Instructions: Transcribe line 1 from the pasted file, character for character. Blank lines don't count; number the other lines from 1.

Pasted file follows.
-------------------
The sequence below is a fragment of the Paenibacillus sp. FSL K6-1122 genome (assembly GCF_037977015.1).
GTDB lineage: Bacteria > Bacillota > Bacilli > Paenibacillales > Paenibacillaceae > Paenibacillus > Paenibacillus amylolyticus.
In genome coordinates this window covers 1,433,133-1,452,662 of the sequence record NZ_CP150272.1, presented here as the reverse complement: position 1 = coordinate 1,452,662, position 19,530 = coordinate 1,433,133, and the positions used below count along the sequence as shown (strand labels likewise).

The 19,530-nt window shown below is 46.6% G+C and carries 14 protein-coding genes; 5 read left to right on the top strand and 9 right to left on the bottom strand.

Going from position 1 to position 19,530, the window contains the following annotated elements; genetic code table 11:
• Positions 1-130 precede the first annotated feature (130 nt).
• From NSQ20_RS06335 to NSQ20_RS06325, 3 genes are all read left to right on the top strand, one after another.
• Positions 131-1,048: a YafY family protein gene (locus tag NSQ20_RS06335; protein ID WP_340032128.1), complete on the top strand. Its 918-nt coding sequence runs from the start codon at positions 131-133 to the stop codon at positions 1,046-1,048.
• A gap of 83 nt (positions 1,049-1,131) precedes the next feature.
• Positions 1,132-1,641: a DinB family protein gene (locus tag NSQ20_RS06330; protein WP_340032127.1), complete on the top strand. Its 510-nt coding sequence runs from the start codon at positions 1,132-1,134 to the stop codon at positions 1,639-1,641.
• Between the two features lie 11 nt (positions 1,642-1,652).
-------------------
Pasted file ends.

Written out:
The sequence below is a fragment of the Paenibacillus sp. FSL K6-1122 genome (assembly GCF_037977015.1).